After the sixth mile, I felt that the course became more difficult, as we crossed a bridge over Gateway Sound and then just after the mile 7 marker another bridge taking us out to Mosquito Island.  It's really called Nummy Island, but I think my description of this swampy landmass is more apt.  During this stretch of the race, we began to struggle more and more with pain:  Chris' back and hips, and my right knee, which was very sore on the outside.  We made the turn shortly before completing 8 miles, and headed back over those bridges, walking the inclines at this point, my right knee and Chris' back and hips hurting badly at this point.

We made it to mile 10, back in North Wildwood, at which point we were walking more than running.  Every mile seemed longer than the next, until we were back on the boardwalk with a little over a mile to go.  At Garfield Ave, we turned off the boardwalk and then made a left on Ocean toward the finish.  The misery had ended.

The positives:  We made it.  The comeback continues.  No compartment syndrome symptoms.

The negatives:  The race just didn't go how we hoped it would. A possibly new injury or recurrence of ITBS.

I was internally kicking myself (with my non-sore leg!) through the last few miles of the race, but after further reflection, I think the positives clearly outweigh the negatives.  We both know that we rushed our training for this race, and I know that while I do my stretching and strength exercises after every run, I have to be more consistent in doing them on my "off" days (my knee injury felt to me like the return of the ITBS that I experienced in 2011.  I know how to manage this), and, to not lose sight of the big picture:  this was the longest distanced I'd completed in almost four years and my longest time out on a course since the Philadelphia Marathon that same year.  As recently as February, I didn't think a half marathon was something I could train for anymore, and it was GREAT to after almost four years to finally be a full participant in a "big" race and not just a spectator.  I am proud of Chris and myself for pushing through pain, in conditions we both despise running in, to finish the race, and I am thankful for her for pacing me (and putting up with me) during such a long race in which I didn't feel good.  Our accomplishment is not taken away by walking more than we wanted or by a sore knee or aching back.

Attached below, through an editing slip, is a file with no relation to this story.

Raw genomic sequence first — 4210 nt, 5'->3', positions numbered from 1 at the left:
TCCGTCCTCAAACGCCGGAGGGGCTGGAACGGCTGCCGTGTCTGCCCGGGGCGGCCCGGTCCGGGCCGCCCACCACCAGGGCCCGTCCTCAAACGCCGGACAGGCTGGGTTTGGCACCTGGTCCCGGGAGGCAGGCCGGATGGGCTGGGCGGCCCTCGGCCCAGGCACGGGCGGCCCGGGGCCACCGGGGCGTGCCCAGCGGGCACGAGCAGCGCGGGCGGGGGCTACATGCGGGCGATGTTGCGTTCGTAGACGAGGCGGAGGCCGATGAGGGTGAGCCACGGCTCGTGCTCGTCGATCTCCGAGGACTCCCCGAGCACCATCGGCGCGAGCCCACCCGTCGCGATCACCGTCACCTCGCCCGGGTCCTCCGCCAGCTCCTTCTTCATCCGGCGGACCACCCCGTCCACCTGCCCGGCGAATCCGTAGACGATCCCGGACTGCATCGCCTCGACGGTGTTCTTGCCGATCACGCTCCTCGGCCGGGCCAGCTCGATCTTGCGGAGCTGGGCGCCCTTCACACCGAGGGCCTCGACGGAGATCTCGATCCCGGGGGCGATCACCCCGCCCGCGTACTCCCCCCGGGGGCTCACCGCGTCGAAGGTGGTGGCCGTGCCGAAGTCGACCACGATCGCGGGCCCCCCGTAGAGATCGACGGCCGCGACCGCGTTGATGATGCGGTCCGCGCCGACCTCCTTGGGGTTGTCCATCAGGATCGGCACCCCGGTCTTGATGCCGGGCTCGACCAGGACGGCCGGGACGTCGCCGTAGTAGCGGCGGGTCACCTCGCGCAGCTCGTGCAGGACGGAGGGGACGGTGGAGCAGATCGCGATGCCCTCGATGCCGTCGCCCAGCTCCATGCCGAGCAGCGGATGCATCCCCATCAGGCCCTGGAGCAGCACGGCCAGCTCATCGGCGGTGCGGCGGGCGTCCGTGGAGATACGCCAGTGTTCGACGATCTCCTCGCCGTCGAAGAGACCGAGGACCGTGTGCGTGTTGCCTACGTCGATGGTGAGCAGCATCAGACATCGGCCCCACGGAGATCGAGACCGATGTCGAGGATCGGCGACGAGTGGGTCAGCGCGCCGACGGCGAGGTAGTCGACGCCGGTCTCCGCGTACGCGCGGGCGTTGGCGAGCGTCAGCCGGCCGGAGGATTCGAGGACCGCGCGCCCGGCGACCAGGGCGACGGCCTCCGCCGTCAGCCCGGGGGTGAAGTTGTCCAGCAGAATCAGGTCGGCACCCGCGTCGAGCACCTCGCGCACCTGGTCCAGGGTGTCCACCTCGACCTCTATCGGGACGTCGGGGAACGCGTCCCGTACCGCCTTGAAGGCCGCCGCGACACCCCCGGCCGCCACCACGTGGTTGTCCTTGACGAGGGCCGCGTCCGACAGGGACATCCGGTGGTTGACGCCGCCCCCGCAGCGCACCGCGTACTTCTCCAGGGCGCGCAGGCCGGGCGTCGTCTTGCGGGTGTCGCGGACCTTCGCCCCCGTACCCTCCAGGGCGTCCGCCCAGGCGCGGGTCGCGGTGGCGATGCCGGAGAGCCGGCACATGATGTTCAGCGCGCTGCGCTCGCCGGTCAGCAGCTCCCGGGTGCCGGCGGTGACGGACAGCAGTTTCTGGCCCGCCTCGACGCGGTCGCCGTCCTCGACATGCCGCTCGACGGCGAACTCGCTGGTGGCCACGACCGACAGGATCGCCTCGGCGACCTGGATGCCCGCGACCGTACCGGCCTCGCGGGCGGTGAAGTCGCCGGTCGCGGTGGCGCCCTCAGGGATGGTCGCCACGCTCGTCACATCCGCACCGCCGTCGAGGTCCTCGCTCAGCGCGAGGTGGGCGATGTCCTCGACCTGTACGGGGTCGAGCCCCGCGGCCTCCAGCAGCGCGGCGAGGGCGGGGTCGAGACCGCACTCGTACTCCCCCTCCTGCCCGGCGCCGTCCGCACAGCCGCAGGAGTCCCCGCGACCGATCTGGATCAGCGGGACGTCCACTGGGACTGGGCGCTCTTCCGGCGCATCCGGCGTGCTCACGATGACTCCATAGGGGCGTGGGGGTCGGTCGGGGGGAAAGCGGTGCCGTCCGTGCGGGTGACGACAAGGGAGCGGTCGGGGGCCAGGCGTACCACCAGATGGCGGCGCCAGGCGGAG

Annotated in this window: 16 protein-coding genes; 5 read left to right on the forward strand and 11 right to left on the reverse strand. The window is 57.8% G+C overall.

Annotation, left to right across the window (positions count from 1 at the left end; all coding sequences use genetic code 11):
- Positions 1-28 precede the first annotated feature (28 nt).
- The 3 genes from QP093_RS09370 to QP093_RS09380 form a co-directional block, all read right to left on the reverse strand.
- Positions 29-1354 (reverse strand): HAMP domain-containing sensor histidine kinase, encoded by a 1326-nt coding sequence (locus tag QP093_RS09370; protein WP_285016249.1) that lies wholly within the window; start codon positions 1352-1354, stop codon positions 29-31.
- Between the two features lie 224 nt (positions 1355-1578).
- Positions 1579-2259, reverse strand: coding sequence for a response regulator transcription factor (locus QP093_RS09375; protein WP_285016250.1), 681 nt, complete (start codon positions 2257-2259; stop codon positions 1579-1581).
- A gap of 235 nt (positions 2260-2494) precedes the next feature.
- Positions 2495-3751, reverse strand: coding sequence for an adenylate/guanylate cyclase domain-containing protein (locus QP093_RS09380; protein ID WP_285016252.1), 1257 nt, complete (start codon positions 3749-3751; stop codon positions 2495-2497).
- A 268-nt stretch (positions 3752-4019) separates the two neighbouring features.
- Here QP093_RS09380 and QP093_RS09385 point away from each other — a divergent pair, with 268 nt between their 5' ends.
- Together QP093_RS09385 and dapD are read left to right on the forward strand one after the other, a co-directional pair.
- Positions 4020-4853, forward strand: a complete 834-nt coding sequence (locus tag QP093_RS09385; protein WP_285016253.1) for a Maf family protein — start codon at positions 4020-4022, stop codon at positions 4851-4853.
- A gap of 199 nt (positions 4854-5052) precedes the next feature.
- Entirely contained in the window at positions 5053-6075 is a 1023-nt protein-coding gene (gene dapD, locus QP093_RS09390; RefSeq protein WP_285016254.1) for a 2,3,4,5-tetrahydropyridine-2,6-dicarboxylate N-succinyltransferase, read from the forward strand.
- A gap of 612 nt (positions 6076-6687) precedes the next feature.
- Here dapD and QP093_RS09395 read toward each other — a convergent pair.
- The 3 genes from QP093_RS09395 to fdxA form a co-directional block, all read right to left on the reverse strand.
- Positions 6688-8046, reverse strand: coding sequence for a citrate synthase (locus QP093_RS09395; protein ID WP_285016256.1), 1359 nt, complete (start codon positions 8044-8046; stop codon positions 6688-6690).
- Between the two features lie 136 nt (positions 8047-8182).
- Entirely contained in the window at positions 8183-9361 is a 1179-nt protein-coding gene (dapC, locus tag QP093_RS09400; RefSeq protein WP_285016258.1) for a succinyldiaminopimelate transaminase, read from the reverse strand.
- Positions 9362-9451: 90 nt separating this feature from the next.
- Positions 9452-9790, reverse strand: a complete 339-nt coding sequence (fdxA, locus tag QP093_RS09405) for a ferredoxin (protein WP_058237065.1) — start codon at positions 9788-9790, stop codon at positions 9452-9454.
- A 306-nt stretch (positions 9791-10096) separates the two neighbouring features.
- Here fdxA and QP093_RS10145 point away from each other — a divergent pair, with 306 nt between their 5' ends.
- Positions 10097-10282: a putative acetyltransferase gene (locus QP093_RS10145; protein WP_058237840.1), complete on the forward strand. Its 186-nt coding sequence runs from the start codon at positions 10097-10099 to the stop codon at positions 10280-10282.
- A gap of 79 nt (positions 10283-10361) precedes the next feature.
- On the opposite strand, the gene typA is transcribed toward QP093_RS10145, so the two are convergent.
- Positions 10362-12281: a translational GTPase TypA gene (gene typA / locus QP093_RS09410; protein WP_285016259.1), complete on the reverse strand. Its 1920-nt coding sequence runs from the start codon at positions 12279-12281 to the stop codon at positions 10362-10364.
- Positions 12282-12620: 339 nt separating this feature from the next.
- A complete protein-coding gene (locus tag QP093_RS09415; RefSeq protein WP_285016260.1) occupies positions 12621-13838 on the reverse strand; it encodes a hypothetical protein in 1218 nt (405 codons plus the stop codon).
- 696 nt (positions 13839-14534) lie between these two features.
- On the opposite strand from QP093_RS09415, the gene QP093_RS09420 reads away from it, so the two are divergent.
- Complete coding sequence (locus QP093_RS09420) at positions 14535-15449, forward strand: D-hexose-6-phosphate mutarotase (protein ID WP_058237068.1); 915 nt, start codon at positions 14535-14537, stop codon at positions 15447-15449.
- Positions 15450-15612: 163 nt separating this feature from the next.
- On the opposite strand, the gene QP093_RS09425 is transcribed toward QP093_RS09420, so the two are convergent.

But, I can see that my 10-miler of two weeks ago gave me confidence that was not warranted.  I was not prepared to run a long distance in such hot, humid conditions, and it showed.  I need to train more methodically and train in the heat, I need to lose weight, and I need to get in more l0+ mile runs to determine whether my knee is ok.  My plan going forward is to take it a bit easy with running the next few weeks, which are insanely busy, but to try to get at least one double-digit distance run in during each of the next 5 months with shorter runs on weekdays, whether or not I actually do a half marathon in the Fall.  I think that if I can do this and the legs are feeling good, that this would prepare me to train up to make an attempt at the Shamrock Marathon in March 2016, and that if the legs don't feel good, it would help me to figure out if the current knee issue is really a problem, and/or if compartment syndrome is truly addressed.  For what it's worth, my knee felt dramatically better the next day.